I don’t ask that as a threat or a promise or anything. I love this site and I am not bugging-out. I just want to see. And you owe me that. For Christmas. And for the years.

    *Not that they aren’t great additions. They are. Spot on.

  39. CountingCats says:

    1, I did not say offensive, I said you treated us with contempt. An accurate description of your approach.

    2, You were downgraded at precisely the point when you treated us all like dog shit in the gutter. You were informed at the time, and you were sufficiently present to otherwise take part in the storm of communications that was happening. Check your emails and get your dates right.

    3, (deleted by CC)

    4, No one is threatening to throw anyone off. That won’t happen. Although, I point out, that is exactly what you did to Ian without reference to anyone else on the site.

    5, All decisions about who joined this site, or not, had been taken jointly. You chose to scrap that procedure, fine, but don’t complain that I later followed the precedent you set.

    6, I have offered you the VM of the site. I can do no more without an address.

    7, We were friends in the past. If you wish to try and repair the damage done then I suggest refusing to communicate isn’t the soundest strategy. You could start by sending me, privately, your address so I can send the VM.

    And yes, to the rest of you reading in bemusement, Nick and myself have never met. He, RAB and Paul Marks have exchanged house visits but the rest of us are too widely scattered.

  40. Single Acts of Tyranny says:

    “Have been for a long time. I seem to remember St. Margaret of Thatcher bought her retirement property through an offshore company although I think that was IHT avoidance back then (1990’s sometime)”

    Details are very sketchy (understandably), but I understand that contracts maybe exchanged abroad and cautions registered at the Land Registry, along with charges, but the alleged ownership is not formally recorded as having changed even though it has actually done so. In essence this is a reversion to the old system of the title deed before the Land Registration Act of (I think) 1925, it’s too late to check Wiki.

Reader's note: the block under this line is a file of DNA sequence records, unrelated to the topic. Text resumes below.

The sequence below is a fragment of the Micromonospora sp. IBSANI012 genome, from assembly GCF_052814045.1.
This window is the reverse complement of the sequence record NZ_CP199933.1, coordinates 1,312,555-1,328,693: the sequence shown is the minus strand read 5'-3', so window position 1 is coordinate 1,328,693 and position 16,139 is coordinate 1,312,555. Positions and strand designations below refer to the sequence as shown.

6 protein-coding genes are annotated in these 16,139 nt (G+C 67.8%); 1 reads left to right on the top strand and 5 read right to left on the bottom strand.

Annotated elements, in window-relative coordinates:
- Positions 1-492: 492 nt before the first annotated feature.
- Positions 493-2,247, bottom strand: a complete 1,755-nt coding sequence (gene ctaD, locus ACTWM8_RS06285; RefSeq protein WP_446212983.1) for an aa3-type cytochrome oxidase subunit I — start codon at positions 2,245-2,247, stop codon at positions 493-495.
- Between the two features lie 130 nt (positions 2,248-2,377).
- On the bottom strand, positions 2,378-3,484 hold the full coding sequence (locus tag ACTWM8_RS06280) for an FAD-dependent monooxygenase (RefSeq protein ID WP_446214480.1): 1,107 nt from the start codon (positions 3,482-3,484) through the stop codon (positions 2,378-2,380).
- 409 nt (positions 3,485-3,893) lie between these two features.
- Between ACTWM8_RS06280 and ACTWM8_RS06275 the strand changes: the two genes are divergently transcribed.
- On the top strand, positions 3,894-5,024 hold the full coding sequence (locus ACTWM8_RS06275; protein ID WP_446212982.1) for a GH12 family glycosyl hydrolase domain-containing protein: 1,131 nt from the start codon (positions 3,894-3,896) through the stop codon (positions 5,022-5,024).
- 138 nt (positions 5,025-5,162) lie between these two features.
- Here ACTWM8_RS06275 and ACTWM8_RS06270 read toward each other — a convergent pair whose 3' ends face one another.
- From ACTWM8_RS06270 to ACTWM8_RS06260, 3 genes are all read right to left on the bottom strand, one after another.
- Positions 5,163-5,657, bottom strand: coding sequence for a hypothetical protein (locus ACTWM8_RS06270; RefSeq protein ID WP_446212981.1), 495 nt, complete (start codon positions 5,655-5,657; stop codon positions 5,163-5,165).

Way to destroy a perfectly good Land Registry system Lib Dems.

  41. Mr Ed says:

    Meanwhile in Amsterdam, a Dutch socialist shows some opportunism that Boris would never dream of.

  42. Lynne says:

    Oh, crap! Here we go again indeed. An excellent post taken hostage by this bullshit.

    Shakes head in exasperation and makes for the exit…

  43. Julie near Chicago says:

    SAoT, now I can get through to CCiZ, so I can congratulate you properly and publically on making Autonomous Mind’s Five Best list with this excellent piece on the ungrateful and imbecilic Starbucks. (Promoting the Sith’s self-worshiping CD as just the thing for Christmas in 2008. I never! I wrote them and explained to them that the capitalistic system has done right well by them in their project to make loads of moolah, and that the Sith’s whole program was to destroy it, as he’d made clear already; and told them what I thought of their ingratitude and lack of noticeable grey cells. Oddly enough, I never heard back.)

    So good for you, and also congrats to CCiZ for making the List. *applause*

  44. Lynne says:

    Julie, I think you have missed SAoT’s point about Starbucks. This isn’t just about Starbucks, this is about how corporations pay taxes within the EU and why it is gobsmackingly stupid of the UK government to demand that coporations like Starbucks pay an inflated level of taxation when the EU allows anyone trading within the single market to pay taxes in a region that charges a lower percentage than the UK. Ireland for example.

    The government, in collusion with the dead tree press, is screaming about “unfairness” and clamouring for the blood of tax avoiders even though those same tax avoiders have committed no offence in the eyes of the EU and the single market. All this bad publicity seems to be about smearing and bullying corporations like Starbucks into paying more than the EU says they have too. This is the politics of greed and oppression.

    If our idiotic government want to set the rates of taxation within our own borders and hope to collect in full, then it needs to withdraw from the EU in order to prevent whichever corporation paying a lower rate of tax elsewhere in the EU. Of course, those same coporations will have the choice of moving their businesses out of the UK, to a region that offers more favourable levels of taxation, taking jobs with them. Unfortunately, many British companies have already relocated abroad thanks to unprecedented hikes in the cost of energy making their products uncompetetive. Let’s not mention the other State moneygrabbing scams that strangle commerce and enterprise at birth.

    As for Starbucks products – my personal experience does dictate that their coffee is sith.